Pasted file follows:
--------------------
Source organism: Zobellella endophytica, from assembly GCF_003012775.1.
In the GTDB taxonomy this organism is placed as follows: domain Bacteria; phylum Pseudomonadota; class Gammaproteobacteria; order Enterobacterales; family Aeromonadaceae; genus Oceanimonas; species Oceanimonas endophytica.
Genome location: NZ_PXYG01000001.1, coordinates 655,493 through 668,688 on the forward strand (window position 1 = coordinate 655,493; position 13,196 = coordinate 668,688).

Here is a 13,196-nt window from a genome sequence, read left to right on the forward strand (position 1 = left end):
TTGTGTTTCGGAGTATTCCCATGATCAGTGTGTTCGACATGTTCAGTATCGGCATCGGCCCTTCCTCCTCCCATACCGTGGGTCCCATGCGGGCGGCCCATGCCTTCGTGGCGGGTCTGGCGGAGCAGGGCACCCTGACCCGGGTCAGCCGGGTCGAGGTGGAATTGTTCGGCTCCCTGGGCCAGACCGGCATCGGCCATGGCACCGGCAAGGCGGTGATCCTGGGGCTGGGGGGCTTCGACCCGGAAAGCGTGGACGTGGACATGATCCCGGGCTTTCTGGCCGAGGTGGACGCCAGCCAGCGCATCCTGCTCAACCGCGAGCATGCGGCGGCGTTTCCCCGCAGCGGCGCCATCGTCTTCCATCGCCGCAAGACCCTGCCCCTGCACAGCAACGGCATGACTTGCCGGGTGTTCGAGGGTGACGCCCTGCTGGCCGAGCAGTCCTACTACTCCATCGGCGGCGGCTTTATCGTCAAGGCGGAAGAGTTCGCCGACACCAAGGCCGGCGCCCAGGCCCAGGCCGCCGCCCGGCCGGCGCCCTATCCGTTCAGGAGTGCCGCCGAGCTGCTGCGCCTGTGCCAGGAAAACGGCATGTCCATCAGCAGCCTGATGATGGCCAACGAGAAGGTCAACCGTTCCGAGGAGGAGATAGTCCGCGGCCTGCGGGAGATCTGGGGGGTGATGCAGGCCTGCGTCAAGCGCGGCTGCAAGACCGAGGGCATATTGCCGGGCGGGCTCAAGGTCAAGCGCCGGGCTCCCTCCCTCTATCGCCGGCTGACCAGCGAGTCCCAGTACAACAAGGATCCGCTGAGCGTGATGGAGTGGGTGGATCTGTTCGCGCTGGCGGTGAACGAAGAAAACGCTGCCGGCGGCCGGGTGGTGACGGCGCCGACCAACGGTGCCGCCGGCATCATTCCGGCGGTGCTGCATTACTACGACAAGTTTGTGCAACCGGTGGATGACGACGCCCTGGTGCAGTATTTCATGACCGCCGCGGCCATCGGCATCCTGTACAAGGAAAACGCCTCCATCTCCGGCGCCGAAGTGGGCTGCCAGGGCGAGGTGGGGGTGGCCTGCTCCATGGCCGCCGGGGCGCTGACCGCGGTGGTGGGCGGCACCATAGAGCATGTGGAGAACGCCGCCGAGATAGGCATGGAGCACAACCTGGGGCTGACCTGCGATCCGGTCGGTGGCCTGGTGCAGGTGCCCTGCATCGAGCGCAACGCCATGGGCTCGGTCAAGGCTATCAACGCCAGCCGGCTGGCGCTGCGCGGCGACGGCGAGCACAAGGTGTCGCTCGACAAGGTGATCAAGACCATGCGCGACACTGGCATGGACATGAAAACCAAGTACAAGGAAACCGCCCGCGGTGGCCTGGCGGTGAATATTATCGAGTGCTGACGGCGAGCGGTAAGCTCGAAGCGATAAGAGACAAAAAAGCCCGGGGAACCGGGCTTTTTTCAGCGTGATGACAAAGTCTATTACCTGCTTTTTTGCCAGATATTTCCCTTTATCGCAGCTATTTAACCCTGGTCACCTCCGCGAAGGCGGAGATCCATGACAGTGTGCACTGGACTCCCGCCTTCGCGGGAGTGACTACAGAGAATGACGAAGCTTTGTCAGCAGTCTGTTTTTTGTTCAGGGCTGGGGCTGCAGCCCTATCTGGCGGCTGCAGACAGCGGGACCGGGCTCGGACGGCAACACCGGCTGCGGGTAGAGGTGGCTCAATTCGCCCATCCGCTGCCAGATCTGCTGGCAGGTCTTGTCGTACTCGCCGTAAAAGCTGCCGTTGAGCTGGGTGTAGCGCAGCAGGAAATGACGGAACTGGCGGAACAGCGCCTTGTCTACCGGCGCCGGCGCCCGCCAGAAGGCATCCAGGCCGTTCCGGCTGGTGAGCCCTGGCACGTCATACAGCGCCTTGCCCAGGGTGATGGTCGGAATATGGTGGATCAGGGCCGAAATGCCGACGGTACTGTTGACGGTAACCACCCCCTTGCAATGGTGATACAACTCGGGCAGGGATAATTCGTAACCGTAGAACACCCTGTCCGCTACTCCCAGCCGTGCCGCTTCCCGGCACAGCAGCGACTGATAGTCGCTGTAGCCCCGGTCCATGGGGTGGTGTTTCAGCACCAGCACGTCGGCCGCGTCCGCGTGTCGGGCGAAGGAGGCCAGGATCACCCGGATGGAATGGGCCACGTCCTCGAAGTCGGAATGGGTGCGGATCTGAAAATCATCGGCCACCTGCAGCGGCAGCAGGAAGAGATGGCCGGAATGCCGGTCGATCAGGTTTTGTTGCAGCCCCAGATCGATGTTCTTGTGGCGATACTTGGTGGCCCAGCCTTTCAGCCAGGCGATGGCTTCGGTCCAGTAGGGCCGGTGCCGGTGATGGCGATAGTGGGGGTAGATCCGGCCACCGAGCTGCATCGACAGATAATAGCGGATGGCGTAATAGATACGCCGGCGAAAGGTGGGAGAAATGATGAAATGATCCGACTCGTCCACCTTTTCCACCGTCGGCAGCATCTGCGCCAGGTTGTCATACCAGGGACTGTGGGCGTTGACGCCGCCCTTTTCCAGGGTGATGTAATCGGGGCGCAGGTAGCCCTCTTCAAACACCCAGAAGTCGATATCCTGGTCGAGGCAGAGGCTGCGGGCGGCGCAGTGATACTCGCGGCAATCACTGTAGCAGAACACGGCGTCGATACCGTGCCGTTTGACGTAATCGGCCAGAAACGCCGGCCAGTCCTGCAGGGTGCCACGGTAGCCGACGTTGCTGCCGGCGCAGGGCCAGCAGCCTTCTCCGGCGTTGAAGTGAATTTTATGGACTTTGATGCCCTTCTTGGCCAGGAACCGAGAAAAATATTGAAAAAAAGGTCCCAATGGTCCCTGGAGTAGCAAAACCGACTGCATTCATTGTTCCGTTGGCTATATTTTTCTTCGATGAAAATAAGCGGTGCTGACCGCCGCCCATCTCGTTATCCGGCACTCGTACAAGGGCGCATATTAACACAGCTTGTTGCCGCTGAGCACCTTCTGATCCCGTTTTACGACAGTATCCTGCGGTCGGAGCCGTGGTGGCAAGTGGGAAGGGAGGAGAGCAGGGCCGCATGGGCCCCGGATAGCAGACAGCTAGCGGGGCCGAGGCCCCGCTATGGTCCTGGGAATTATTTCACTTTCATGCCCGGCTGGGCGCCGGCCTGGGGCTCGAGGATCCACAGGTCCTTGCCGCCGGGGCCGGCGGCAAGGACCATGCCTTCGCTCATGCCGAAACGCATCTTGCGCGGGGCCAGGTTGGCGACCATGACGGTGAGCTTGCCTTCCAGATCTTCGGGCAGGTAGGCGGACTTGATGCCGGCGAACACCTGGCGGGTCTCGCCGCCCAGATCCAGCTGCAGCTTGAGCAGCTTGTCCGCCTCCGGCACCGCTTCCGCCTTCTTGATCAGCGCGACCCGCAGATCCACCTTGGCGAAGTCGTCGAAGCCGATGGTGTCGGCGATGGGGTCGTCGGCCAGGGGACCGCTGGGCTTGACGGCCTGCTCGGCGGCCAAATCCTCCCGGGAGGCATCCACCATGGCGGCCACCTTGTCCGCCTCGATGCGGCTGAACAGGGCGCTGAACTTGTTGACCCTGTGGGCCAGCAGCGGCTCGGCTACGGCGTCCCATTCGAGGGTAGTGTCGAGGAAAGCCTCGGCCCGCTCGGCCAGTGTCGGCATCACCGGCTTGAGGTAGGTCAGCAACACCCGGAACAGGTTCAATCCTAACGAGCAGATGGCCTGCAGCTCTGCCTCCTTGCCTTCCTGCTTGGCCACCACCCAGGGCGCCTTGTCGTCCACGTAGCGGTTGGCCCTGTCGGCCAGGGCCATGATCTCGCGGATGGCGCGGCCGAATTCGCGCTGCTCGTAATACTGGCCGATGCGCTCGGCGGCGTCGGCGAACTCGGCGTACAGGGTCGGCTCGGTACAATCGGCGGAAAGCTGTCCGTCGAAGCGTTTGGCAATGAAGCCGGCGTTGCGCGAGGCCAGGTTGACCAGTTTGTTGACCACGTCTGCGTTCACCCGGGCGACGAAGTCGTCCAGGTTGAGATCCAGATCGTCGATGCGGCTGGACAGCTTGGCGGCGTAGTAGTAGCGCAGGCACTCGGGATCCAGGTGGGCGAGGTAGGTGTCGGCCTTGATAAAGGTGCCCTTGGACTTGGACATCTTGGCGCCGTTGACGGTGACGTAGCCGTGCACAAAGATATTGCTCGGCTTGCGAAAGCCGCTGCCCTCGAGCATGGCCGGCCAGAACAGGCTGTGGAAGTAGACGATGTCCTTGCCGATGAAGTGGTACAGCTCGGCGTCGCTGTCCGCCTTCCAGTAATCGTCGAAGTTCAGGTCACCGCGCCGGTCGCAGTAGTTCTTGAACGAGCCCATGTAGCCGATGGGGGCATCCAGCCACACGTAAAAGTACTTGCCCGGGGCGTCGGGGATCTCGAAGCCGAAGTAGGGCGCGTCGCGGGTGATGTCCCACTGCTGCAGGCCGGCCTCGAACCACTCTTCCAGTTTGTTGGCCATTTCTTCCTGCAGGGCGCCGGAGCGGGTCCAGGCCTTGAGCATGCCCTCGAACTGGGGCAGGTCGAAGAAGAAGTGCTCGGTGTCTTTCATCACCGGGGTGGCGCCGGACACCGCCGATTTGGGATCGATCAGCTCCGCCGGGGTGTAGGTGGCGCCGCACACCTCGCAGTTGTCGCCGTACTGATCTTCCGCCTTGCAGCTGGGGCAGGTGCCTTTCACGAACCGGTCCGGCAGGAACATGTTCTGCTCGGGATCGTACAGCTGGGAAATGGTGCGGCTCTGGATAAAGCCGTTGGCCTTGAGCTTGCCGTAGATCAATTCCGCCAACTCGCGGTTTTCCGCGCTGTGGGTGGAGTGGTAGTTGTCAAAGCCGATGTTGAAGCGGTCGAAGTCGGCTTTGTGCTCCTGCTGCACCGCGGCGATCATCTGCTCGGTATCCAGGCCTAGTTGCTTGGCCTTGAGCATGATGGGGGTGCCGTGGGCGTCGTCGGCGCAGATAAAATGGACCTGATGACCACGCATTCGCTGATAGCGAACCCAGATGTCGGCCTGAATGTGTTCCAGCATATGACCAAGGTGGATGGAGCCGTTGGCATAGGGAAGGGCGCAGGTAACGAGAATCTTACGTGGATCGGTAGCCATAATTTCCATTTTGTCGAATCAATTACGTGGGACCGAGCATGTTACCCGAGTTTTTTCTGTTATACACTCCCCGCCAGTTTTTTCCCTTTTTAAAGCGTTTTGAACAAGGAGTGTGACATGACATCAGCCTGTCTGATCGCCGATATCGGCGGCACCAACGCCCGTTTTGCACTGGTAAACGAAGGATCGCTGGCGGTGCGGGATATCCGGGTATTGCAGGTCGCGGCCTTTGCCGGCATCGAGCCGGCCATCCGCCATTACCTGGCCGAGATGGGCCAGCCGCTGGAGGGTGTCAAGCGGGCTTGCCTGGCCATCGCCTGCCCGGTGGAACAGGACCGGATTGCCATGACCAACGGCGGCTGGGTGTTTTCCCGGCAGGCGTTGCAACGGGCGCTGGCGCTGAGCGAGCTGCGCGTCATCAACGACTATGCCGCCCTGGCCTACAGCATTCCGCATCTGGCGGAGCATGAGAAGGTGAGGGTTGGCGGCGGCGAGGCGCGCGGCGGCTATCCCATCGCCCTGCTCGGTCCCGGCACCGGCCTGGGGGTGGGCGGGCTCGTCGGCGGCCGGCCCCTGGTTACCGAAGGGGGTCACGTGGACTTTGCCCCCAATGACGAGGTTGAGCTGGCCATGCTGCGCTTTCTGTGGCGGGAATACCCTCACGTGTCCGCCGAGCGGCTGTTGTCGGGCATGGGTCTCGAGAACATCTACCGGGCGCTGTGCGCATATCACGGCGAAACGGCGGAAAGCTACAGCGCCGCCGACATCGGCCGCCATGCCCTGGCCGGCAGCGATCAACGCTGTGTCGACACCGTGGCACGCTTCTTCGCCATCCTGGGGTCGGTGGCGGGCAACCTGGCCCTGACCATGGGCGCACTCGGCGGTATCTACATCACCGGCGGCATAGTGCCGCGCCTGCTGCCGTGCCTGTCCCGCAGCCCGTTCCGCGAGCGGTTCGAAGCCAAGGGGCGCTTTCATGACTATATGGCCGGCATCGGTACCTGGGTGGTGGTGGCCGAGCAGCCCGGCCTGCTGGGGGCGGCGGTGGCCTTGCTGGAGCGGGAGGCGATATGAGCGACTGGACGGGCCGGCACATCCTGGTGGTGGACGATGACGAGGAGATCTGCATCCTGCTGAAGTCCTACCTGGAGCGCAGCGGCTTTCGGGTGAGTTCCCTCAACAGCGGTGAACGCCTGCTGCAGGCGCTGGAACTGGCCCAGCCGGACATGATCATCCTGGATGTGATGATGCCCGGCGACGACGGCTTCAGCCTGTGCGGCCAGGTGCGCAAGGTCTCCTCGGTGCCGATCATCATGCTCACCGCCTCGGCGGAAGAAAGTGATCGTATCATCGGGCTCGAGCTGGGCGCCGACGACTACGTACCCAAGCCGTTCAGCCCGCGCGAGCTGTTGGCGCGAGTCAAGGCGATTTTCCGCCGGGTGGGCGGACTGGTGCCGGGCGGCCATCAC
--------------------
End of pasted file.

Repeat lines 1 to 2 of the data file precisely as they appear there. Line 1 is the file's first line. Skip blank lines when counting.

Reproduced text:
Source organism: Zobellella endophytica, from assembly GCF_003012775.1.
In the GTDB taxonomy this organism is placed as follows: domain Bacteria; phylum Pseudomonadota; class Gammaproteobacteria; order Enterobacterales; family Aeromonadaceae; genus Oceanimonas; species Oceanimonas endophytica.